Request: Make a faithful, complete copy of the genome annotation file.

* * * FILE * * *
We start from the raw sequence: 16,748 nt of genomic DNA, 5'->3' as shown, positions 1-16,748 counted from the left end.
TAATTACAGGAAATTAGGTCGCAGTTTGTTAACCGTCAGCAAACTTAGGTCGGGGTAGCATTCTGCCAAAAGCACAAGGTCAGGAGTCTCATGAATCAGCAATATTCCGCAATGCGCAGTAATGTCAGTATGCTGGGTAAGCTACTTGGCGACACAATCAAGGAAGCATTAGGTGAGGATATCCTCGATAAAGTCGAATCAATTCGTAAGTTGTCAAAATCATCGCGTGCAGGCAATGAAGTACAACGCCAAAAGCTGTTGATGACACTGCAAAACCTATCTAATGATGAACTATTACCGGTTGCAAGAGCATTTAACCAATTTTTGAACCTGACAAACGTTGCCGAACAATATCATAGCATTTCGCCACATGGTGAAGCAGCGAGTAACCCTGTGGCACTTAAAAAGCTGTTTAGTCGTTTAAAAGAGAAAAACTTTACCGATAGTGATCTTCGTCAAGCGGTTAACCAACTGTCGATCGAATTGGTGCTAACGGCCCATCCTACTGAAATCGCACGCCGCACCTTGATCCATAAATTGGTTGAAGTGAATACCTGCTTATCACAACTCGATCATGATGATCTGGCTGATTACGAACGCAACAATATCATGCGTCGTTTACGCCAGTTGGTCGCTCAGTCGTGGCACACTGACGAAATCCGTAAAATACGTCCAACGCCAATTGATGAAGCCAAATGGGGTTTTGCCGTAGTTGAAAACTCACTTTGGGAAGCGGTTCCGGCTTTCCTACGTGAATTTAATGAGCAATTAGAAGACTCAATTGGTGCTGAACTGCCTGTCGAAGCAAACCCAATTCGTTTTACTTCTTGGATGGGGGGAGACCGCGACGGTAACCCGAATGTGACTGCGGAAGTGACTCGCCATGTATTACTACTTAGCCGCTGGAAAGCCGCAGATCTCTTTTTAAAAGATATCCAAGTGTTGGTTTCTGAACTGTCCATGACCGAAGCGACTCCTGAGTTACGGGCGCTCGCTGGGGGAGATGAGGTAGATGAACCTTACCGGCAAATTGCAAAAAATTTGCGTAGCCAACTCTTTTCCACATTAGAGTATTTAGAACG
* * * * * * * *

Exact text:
We start from the raw sequence: 16,748 nt of genomic DNA, 5'->3' as shown, positions 1-16,748 counted from the left end.
TAATTACAGGAAATTAGGTCGCAGTTTGTTAACCGTCAGCAAACTTAGGTCGGGGTAGCATTCTGCCAAAAGCACAAGGTCAGGAGTCTCATGAATCAGCAATATTCCGCAATGCGCAGTAATGTCAGTATGCTGGGTAAGCTACTTGGCGACACAATCAAGGAAGCATTAGGTGAGGATATCCTCGATAAAGTCGAATCAATTCGTAAGTTGTCAAAATCATCGCGTGCAGGCAATGAAGTACAACGCCAAAAGCTGTTGATGACACTGCAAAACCTATCTAATGATGAACTATTACCGGTTGCAAGAGCATTTAACCAATTTTTGAACCTGACAAACGTTGCCGAACAATATCATAGCATTTCGCCACATGGTGAAGCAGCGAGTAACCCTGTGGCACTTAAAAAGCTGTTTAGTCGTTTAAAAGAGAAAAACTTTACCGATAGTGATCTTCGTCAAGCGGTTAACCAACTGTCGATCGAATTGGTGCTAACGGCCCATCCTACTGAAATCGCACGCCGCACCTTGATCCATAAATTGGTTGAAGTGAATACCTGCTTATCACAACTCGATCATGATGATCTGGCTGATTACGAACGCAACAATATCATGCGTCGTTTACGCCAGTTGGTCGCTCAGTCGTGGCACACTGACGAAATCCGTAAAATACGTCCAACGCCAATTGATGAAGCCAAATGGGGTTTTGCCGTAGTTGAAAACTCACTTTGGGAAGCGGTTCCGGCTTTCCTACGTGAATTTAATGAGCAATTAGAAGACTCAATTGGTGCTGAACTGCCTGTCGAAGCAAACCCAATTCGTTTTACTTCTTGGATGGGGGGAGACCGCGACGGTAACCCGAATGTGACTGCGGAAGTGACTCGCCATGTATTACTACTTAGCCGCTGGAAAGCCGCAGATCTCTTTTTAAAAGATATCCAAGTGTTGGTTTCTGAACTGTCCATGACCGAAGCGACTCCTGAGTTACGGGCGCTCGCTGGGGGAGATGAGGTAGATGAACCTTACCGGCAAATTGCAAAAAATTTGCGTAGCCAACTCTTTTCCACATTAGAGTATTTAGAACG